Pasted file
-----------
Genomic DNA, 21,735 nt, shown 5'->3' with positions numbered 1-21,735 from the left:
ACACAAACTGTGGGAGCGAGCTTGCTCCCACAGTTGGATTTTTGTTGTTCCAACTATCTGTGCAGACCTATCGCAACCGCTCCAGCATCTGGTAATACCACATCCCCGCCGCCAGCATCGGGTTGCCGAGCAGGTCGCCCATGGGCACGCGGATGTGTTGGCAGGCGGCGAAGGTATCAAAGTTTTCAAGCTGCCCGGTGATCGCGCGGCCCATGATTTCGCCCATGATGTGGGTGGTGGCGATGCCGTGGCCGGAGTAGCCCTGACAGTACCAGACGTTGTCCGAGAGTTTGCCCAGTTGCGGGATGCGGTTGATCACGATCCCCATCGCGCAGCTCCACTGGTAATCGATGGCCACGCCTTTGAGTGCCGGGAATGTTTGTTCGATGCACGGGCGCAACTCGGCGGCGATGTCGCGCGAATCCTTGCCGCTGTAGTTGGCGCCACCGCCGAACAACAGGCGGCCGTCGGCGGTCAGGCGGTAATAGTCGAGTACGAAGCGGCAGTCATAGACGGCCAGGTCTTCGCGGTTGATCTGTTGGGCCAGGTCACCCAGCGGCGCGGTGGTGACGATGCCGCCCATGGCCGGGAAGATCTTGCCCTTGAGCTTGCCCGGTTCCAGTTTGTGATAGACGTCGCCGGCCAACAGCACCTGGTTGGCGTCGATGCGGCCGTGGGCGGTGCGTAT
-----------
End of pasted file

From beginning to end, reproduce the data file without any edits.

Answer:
Genomic DNA, 21,735 nt, shown 5'->3' with positions numbered 1-21,735 from the left:
ACACAAACTGTGGGAGCGAGCTTGCTCCCACAGTTGGATTTTTGTTGTTCCAACTATCTGTGCAGACCTATCGCAACCGCTCCAGCATCTGGTAATACCACATCCCCGCCGCCAGCATCGGGTTGCCGAGCAGGTCGCCCATGGGCACGCGGATGTGTTGGCAGGCGGCGAAGGTATCAAAGTTTTCAAGCTGCCCGGTGATCGCGCGGCCCATGATTTCGCCCATGATGTGGGTGGTGGCGATGCCGTGGCCGGAGTAGCCCTGACAGTACCAGACGTTGTCCGAGAGTTTGCCCAGTTGCGGGATGCGGTTGATCACGATCCCCATCGCGCAGCTCCACTGGTAATCGATGGCCACGCCTTTGAGTGCCGGGAATGTTTGTTCGATGCACGGGCGCAACTCGGCGGCGATGTCGCGCGAATCCTTGCCGCTGTAGTTGGCGCCACCGCCGAACAACAGGCGGCCGTCGGCGGTCAGGCGGTAATAGTCGAGTACGAAGCGGCAGTCATAGACGGCCAGGTCTTCGCGGTTGATCTGTTGGGCCAGGTCACCCAGCGGCGCGGTGGTGACGATGCCGCCCATGGCCGGGAAGATCTTGCCCTTGAGCTTGCCCGGTTCCAGTTTGTGATAGACGTCGCCGGCCAACAGCACCTGGTTGGCGTCGATGCGGCCGTGGGCGGTGCGTAT